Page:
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Marcus Valerius Messalla Messallinus

Marcus Valerius Messalla Messallinus (also spelled as Messalinus,[1] c. 36 BC – after 21) was a Roman senator who was elected consul in 4 BC.

Contents

Early lifeEdit

Messallinus was born and raised in Rome. He was the oldest son of the famous senator, orator and literary patron Marcus Valerius Messalla Corvinus[2][3][1] whom he resembled in character, from wife Calpurnia. Messallinus is known to have had at least one sister, Valeria, who married the Senator Titus Statilius Taurus.[4] From his father’s second marriage,[5] his younger paternal half-brother was the Senator Marcus Aurelius Cotta Maximus Messalinus.[6] Messallinus was the great-uncle of Lollia Paulina, the third wife of Caligula, and a relation to Statilia Messalina, the third wife of Nero.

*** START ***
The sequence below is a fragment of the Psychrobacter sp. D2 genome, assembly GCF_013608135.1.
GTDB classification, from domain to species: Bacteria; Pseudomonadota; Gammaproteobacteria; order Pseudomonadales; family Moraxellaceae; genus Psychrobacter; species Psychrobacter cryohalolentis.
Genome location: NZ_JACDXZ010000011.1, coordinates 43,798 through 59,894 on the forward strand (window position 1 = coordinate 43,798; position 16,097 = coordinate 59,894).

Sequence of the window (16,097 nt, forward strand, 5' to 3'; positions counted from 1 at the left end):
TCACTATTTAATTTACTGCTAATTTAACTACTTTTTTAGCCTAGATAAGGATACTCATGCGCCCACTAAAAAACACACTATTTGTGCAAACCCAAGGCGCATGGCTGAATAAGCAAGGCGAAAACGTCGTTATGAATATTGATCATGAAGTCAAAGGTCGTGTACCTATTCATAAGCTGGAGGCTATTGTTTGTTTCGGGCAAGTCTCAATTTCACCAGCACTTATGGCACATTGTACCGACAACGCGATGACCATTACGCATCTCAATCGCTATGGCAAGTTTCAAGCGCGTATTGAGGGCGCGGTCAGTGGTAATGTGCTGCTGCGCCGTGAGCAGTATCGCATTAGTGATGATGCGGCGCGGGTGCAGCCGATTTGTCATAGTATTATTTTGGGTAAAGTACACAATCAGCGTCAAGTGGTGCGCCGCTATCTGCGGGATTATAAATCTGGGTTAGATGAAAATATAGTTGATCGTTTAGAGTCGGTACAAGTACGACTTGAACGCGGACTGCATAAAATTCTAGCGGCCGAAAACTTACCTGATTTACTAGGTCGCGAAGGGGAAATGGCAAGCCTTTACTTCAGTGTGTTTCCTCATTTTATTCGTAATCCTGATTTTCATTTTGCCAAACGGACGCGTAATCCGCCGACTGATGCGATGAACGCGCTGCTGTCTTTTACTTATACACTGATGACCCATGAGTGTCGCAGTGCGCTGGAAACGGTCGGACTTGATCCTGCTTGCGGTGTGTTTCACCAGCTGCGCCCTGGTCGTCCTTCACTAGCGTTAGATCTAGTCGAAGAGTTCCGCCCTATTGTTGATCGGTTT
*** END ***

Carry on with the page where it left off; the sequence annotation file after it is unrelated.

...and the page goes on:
CareerEdit

Tibullus mentions that Messallinus was admitted into the quindecimviri sacris faciundis, the collegia in charge of the Sibylline Books.[7] Syme notes that the date of his cooption was before the poet's death in 19 BC, and argues it was in 21 BC.[5] He served as a consul in 3 BC.[2]

In AD 6, Messallinus served as a governor in Illyricum.[2] During his time in Illyricum, he served with Tiberius with distinction in a campaign against the Pannonians and Dalmatians in the uprising of the Great Illyrian Revolt with the half-strength Legio XX Valeria Victrix.[2] Messallinus defeated the Pannonii, led by Bato the Daesitiate, and prevented spread of the uprising. For his defeat over Bato, Messallinus was rewarded with a triumphal decoration (ornamenta triumphalia) and a place in the procession during Tiberius’ Pannonian triumph in 12, four years after the death of his father.[8]